American goalie thinks World Cup ball is bad invention
IRENE, South Africa – Marcus Hahnemann is no fan of the new Adidas ball being used for the World Cup.
“Technology is not everything,” the American goalkeeper said Thursday. “Scientists came up with the atom bomb, doesn’t mean we should have invented it.”
Adidas says the Jabulani, its 11th World Cup model, will travel more accurately because it has eight bonded panels and is perfectly round. Goalkeepers have said it is unpredictable.
“If you get no spin on the ball, it’s supposed to knuckle. If you get spin on it, it’s supposed to bend. This ball you don’t know what’s going to happen with it,” said Hahnemann, the starting goalkeeper for Wolverhampton in the English Premier League. “It’s a nightmare for us.”
Based on how much the ball moves, he predicted attacking players will have trouble connecting on crosses.
“You’re going to see no headers on goal,” he said. “Nobody can judge anything.”
Bob Bradley thought Hahnemann’s predictions were overly dramatic. Besides, goalkeepers complain about the World Cup ball every, oh, four years.
“I think there’ll be a goal or two on headers in this World Cup,” he said. “This ball is new. It takes some getting used to. It also needs to be said that whenever you play at altitude, regardless of the ball, when you begin training, it takes a couple of days just to get used to the way the ball flies. The ball certainly takes off more.”
As an attacking player, Clint Dempsey likes the ball, whose name means “to celebrate” in isiZulu.
“If you just hit it solid, you can get a good knuckle on the ball, and I think that causes problems for the goalie,” he said. “The only thing is, you’ve just got to pay a little bit more, you know, attention when you pass the ball sometimes.”
That’s because the ball has little give.
“If you get the pass a little bit wrong, you can end up looking pretty silly,” he said. “It’s just focusing a little bit more. But, you know, I enjoy the ball, and I look forward to, you know, getting some shots on goal with it.”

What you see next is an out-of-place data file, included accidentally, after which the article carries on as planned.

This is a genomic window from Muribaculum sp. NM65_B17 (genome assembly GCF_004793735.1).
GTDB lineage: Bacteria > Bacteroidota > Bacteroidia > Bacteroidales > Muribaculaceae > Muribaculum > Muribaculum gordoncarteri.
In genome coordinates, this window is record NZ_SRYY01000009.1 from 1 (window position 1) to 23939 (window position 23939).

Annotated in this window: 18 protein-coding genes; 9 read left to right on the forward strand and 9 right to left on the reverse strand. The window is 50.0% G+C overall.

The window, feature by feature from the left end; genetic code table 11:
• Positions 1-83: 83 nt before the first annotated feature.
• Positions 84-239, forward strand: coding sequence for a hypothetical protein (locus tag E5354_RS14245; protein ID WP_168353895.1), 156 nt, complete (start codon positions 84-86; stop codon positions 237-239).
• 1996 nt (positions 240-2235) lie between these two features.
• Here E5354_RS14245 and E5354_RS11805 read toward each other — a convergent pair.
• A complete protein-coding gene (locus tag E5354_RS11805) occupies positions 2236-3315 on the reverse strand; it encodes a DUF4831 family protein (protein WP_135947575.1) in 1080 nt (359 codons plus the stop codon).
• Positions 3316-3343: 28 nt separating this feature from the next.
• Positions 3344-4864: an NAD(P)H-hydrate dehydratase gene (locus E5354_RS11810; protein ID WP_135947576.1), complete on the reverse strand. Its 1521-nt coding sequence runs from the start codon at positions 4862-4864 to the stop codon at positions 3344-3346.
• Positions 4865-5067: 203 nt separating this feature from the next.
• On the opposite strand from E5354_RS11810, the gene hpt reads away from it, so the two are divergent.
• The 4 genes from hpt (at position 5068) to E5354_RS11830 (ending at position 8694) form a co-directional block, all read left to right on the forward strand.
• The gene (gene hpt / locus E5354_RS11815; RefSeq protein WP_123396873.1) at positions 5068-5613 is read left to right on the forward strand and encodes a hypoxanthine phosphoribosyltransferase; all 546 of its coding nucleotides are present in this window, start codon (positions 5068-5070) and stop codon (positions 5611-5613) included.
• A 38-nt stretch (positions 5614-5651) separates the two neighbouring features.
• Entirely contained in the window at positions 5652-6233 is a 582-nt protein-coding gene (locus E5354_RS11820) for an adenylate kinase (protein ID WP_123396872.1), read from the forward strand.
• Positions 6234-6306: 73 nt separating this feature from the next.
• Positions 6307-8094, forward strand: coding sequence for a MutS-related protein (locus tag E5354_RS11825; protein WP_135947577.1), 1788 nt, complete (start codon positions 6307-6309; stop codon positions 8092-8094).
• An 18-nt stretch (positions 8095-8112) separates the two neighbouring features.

Earlier in the week, Brazilian forward Luis Fabiano called the ball weird and goalkeeper Julio Cesar compared it unfavorably to those bought at supermarkets. Italian goalkeeper Gianluigi Buffon said the Jabulani’s “trajectory is really unpredictable,” and Spanish keeper Iker Casillas claimed the balls were in an “appalling condition.”
“The people are saying it’s a ball to score goals,” FIFA general secretary Jerome Valcke said this week. “It was the same in 2006; they called the ball the flying ball.”
World Cup scoring has dropped from 2.71 goals per game in 1994 to 2.67 in 1998 to 2.52 in 2002 to 2.30 four years ago.
“It’s a ball which is used by a number of teams. It’s months now since the ball has been put in the market by Adidas,” Valcke said. “And is it Brazil that says that because they are afraid that they will not make it and it will be due to the ball. We will see.”
That promoted a response Thursday from Brazil coach Dunga.
“He needs to play,” Dunga said. “If he played with the ball he would have a different opinion. He is a guy who never got on the field. I want him to be here in our practice and we will give him the ball to see if he can control it.”
Hahnemann took over as Wolverhampton’s starter from Wayne Hennessey in late November. Wolves upset Tottenham 1-0 twice in the Premier League, almost costing Spurs fourth place.
Hahnemann received “a lot of warnings that if they didn’t make the Champions League spot, I was in for it.”
“So I’m glad they made it in,” he said.
AP Sports Writer Tales Azzoni in Johannesburg contributed to this report.
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